Talking about exposure time may be lower or higher depending on the lens you use or the ISO that you set. In most cases, good results are obtained with 25-30 seconds, but many photographers rely on the 500/600 rule that displays exposure times of the the milky way before stars that make it passes from point to trails (you can find the app for this rule the name is dark skies). I personally think it useful but with good DSL with high ISO sensitivity you can quietly use values much lower than those that are reported in these two rules.
For this type of photography, the camera’s aperture value must be the lowest f/value added. This will allow the camera to receive as much light as possible without raising ISO too much, more this value of your lens is as low and cleaner will be the final result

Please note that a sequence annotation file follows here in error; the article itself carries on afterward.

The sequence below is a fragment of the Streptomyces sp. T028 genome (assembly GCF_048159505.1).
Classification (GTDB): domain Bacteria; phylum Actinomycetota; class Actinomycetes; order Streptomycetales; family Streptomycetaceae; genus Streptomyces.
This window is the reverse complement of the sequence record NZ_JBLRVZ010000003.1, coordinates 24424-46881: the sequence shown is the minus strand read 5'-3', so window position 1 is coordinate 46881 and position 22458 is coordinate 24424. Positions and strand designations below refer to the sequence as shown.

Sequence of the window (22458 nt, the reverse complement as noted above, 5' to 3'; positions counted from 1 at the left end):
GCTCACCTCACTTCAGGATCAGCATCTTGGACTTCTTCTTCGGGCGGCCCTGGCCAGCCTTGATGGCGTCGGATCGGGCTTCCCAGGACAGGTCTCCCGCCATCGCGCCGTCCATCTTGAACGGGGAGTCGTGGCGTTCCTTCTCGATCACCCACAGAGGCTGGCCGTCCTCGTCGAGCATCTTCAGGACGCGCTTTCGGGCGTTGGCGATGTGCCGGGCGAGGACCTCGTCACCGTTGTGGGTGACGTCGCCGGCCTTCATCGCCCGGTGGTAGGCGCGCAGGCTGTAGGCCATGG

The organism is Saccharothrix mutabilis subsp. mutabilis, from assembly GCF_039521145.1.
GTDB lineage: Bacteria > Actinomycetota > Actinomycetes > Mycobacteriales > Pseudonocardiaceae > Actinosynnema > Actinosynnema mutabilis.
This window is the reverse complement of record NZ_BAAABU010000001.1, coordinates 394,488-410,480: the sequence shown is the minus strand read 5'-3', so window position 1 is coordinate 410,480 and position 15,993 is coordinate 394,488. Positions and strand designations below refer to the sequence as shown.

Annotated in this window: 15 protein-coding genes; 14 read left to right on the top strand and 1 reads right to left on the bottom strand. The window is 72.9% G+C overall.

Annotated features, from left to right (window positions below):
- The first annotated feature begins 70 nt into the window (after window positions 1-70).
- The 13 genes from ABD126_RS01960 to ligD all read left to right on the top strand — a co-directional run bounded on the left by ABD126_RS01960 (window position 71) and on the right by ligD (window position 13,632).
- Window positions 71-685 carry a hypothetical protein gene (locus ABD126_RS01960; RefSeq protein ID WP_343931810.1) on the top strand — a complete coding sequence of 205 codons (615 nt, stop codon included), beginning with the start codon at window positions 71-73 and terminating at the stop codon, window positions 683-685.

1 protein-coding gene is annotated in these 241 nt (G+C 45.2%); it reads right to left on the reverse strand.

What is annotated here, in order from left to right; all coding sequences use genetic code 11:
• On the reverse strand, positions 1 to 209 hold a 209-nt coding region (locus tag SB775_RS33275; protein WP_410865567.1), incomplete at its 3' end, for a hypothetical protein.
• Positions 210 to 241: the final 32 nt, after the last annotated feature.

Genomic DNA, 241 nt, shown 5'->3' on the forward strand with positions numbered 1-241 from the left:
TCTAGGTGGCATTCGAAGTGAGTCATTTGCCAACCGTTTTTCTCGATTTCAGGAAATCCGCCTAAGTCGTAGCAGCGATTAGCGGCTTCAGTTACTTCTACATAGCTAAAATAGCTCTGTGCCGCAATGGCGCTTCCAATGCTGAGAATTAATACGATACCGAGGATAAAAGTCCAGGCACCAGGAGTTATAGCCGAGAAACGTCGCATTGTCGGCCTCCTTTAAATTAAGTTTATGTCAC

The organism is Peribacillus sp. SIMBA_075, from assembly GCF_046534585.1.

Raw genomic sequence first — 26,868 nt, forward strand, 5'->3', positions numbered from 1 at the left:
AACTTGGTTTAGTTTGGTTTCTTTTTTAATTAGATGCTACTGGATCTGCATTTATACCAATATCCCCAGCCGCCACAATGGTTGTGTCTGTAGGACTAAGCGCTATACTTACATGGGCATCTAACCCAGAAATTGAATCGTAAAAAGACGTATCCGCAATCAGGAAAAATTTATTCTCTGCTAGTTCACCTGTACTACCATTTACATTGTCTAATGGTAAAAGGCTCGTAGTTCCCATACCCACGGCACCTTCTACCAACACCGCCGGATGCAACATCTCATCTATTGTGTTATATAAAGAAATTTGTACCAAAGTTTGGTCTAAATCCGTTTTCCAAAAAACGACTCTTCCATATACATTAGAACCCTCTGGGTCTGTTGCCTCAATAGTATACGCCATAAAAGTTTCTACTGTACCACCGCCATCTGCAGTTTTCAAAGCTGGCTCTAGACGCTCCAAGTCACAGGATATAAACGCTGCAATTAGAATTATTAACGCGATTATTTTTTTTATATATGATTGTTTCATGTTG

This is a decisive value and linked to the previous point. Usually I get best results in an ISO range ranging from 3200 to 6400 before noise starts destroying the image. With particularly bright lenses you can keep this value low gaining photo cleanliness, so it is to balance the shutter and ISO aperture value to find the best compromise
I’ve talked about the composition before, always try to photograph the milky way below some compositional element to have a good overall landscape.
Once photographed, the post-processing stage is what allows you enhance the visibility of the milky way. In my opinion, this kind of photo requires initial work on Camera Raw before starting to work with Photoshop so you need to take it in this format to get the best results
How to process the milky way depends on your personal taste, if you prefer something more natural or something that increases more colors and details.
This might be the subject of my next tutorial, let me know what you think in the comments!
I hope you enjoy and you find this tutorial usefull, I’m always happy to ear it from you!